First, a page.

Process approach to GDPR

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GDPR Quality

In our previous post on GDPR we touched upon the impact it has on your quality management system. We also gave some examples of important topics you should take into consideration. Last week we had a great consulting session with our trusted partner on GDPR and which areas are best to focus on. In this post we will give you some of the useful tips and tricks that came out of that meeting.

Process Approach

The process approach is a good way to find out when and where your company touches personal data. This can easily be done by walking through the processes that are followed within the company. For example, start with sales and go all the way through to the point where the invoice is sent to the customer. When the primary processes have been checked, the secondary processes such as HR and IT can then be checked. This exercise will show you exactly where personal data is touched. Make a list of all the points where this data is handled by your suppliers.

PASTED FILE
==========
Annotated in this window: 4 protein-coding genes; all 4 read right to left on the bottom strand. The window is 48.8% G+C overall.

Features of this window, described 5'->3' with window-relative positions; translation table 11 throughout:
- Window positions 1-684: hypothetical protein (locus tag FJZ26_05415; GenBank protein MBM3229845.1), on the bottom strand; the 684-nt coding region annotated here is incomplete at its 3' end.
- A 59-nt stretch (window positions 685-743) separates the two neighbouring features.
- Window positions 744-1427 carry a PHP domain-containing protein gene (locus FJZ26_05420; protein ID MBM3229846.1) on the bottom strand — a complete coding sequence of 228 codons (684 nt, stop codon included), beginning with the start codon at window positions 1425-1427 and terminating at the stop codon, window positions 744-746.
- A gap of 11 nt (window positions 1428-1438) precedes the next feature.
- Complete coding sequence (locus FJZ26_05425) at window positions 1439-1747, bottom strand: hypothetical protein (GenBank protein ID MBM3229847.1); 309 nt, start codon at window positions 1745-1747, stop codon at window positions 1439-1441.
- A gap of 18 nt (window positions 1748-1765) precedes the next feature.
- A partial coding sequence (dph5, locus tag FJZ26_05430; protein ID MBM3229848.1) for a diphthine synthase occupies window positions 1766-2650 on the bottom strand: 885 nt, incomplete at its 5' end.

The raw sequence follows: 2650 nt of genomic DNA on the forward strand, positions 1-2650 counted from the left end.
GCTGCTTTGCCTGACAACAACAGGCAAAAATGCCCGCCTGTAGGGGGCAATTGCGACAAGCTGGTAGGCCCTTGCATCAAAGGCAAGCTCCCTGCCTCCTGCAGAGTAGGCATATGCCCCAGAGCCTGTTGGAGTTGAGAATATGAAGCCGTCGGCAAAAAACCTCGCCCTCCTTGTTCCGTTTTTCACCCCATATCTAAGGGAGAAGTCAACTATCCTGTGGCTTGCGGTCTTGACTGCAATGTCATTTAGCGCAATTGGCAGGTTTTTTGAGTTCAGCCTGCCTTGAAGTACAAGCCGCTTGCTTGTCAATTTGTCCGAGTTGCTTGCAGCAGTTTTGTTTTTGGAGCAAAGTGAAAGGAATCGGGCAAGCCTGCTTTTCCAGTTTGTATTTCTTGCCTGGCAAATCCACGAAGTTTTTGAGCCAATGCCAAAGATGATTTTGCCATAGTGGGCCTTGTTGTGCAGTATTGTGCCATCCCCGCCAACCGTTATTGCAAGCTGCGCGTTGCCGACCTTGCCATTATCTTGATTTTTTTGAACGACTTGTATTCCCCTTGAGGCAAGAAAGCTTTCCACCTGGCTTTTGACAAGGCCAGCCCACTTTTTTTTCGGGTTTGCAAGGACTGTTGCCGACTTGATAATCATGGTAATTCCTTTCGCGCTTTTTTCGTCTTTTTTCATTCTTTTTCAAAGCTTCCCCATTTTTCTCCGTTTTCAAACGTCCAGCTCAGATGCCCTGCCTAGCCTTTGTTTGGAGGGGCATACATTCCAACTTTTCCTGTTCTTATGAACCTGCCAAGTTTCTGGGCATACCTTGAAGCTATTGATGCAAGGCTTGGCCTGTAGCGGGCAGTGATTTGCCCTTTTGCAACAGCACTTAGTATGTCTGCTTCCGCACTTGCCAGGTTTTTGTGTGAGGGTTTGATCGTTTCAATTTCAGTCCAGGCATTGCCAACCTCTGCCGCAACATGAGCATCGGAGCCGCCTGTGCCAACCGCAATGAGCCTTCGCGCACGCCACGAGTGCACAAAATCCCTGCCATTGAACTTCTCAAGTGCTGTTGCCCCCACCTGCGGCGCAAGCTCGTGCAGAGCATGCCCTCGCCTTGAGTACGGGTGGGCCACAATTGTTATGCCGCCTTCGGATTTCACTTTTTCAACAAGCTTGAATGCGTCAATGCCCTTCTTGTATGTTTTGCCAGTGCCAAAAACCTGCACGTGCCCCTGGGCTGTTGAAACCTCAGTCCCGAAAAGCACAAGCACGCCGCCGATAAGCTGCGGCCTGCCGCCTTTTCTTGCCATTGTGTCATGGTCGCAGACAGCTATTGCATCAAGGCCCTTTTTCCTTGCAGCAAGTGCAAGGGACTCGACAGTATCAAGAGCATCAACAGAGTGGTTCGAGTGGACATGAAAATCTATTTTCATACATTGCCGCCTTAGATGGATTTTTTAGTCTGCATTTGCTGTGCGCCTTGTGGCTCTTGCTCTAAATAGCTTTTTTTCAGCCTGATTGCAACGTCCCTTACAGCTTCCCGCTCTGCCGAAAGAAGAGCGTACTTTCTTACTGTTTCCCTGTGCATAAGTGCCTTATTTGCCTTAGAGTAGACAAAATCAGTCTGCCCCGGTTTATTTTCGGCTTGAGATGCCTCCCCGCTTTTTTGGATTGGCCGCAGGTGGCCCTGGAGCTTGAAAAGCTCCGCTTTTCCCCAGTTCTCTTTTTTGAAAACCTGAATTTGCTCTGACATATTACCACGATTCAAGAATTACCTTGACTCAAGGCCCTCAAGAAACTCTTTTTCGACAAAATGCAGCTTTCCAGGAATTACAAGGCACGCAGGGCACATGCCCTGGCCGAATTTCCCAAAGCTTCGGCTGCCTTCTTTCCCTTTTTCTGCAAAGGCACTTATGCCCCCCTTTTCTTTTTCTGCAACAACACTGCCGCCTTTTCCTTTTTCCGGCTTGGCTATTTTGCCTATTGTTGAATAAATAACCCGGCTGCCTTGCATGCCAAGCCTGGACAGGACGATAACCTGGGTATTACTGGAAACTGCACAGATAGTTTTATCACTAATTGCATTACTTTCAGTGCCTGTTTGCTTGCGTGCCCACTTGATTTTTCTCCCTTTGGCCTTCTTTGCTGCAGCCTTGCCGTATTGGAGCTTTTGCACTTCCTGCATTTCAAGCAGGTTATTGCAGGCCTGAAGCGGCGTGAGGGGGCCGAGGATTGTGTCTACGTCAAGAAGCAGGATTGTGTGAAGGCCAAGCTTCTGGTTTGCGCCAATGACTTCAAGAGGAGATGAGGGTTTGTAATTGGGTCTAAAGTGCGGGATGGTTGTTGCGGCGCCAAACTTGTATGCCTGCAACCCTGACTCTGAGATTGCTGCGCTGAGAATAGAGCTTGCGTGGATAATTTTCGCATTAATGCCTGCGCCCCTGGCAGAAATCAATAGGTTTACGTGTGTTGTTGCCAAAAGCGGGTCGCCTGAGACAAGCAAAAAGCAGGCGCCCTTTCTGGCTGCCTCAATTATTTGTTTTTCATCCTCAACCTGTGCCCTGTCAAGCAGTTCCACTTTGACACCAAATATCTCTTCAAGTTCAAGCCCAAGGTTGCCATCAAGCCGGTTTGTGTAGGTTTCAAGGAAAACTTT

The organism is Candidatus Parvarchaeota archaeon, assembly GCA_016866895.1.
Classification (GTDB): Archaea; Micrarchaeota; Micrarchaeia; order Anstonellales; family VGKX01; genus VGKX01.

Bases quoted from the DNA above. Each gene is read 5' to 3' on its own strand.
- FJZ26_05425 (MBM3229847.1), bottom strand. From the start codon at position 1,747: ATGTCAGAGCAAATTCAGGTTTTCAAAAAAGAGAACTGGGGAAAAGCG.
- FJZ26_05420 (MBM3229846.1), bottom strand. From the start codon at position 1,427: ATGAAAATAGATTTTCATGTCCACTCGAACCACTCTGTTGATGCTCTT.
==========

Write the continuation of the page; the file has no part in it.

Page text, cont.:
When you are aware of which data is in the company, think about who is handling the data and different ways that it can be handled. You can classify the data as described in our previous post. Make sure you clearly describe who is the processor of the data. When the data is classified and you describe why you need it, you put an expiration date on it and you are good to go.

Sub Processors

An important part to think about is sub processors. Sometimes you are not the one that has the power to change the data, but you give that right to someone else, your sub processor. A good example where you see this often is salary slips. A lot of the time it is accounting firms that are the ones managing the salary slips. However, the majority of companies don’t do this themselves, but they also outsource this to a dedicated supplier. When this is the case make sure you have an agreement in place between you and your accounting firm, because they have the ability to alter the data. In this setup the accounting firm needs to have a data processing agreement with the company that processes the data. And remember, don’t forget to ask your supplier for a data processing agreement.

We provided dozens of companies with the easy to use tools to manage their GDPR and compliance in a broader sense of the word. Want to know how we accomplished this? Feel free to contact us.

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